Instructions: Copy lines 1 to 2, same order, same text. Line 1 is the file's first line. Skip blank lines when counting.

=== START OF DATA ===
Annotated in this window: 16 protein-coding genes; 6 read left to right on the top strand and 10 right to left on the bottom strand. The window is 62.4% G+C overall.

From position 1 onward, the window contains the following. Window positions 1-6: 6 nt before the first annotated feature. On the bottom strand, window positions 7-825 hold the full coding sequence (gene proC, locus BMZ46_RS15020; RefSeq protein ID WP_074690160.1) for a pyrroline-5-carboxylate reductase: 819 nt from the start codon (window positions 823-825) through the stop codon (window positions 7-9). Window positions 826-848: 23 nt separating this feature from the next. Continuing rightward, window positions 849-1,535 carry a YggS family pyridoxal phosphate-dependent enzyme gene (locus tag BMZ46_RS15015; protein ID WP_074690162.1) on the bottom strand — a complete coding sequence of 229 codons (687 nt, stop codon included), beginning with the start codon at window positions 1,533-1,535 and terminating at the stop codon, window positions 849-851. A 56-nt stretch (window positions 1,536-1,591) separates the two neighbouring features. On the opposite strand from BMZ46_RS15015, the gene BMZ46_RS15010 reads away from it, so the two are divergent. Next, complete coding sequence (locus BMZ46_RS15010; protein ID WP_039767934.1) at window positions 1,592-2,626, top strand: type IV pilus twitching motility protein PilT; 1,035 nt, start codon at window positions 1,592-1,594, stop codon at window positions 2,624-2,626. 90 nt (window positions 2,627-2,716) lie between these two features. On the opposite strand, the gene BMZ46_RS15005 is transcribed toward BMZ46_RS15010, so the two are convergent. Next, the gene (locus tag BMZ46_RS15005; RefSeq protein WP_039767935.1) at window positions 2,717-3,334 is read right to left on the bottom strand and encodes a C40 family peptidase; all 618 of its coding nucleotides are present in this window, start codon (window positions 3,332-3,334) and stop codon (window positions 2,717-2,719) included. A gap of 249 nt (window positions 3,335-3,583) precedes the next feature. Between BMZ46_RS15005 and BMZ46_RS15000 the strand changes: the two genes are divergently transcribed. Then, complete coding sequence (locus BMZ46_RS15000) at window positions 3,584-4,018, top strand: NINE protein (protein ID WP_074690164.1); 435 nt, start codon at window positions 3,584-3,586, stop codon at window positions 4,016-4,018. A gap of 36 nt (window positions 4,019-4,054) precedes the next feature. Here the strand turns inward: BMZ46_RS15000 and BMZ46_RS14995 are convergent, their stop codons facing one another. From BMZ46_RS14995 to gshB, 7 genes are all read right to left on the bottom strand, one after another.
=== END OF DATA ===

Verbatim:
Annotated in this window: 16 protein-coding genes; 6 read left to right on the top strand and 10 right to left on the bottom strand. The window is 62.4% G+C overall.

From position 1 onward, the window contains the following. Window positions 1-6: 6 nt before the first annotated feature. On the bottom strand, window positions 7-825 hold the full coding sequence (gene proC, locus BMZ46_RS15020; RefSeq protein ID WP_074690160.1) for a pyrroline-5-carboxylate reductase: 819 nt from the start codon (window positions 823-825) through the stop codon (window positions 7-9). Window positions 826-848: 23 nt separating this feature from the next. Continuing rightward, window positions 849-1,535 carry a YggS family pyridoxal phosphate-dependent enzyme gene (locus tag BMZ46_RS15015; protein ID WP_074690162.1) on the bottom strand — a complete coding sequence of 229 codons (687 nt, stop codon included), beginning with the start codon at window positions 1,533-1,535 and terminating at the stop codon, window positions 849-851. A 56-nt stretch (window positions 1,536-1,591) separates the two neighbouring features. On the opposite strand from BMZ46_RS15015, the gene BMZ46_RS15010 reads away from it, so the two are divergent. Next, complete coding sequence (locus BMZ46_RS15010; protein ID WP_039767934.1) at window positions 1,592-2,626, top strand: type IV pilus twitching motility protein PilT; 1,035 nt, start codon at window positions 1,592-1,594, stop codon at window positions 2,624-2,626. 90 nt (window positions 2,627-2,716) lie between these two features. On the opposite strand, the gene BMZ46_RS15005 is transcribed toward BMZ46_RS15010, so the two are convergent. Next, the gene (locus tag BMZ46_RS15005; RefSeq protein WP_039767935.1) at window positions 2,717-3,334 is read right to left on the bottom strand and encodes a C40 family peptidase; all 618 of its coding nucleotides are present in this window, start codon (window positions 3,332-3,334) and stop codon (window positions 2,717-2,719) included. A gap of 249 nt (window positions 3,335-3,583) precedes the next feature. Between BMZ46_RS15005 and BMZ46_RS15000 the strand changes: the two genes are divergently transcribed. Then, complete coding sequence (locus BMZ46_RS15000) at window positions 3,584-4,018, top strand: NINE protein (protein ID WP_074690164.1); 435 nt, start codon at window positions 3,584-3,586, stop codon at window positions 4,016-4,018. A gap of 36 nt (window positions 4,019-4,054) precedes the next feature. Here the strand turns inward: BMZ46_RS15000 and BMZ46_RS14995 are convergent, their stop codons facing one another. From BMZ46_RS14995 to gshB, 7 genes are all read right to left on the bottom strand, one after another.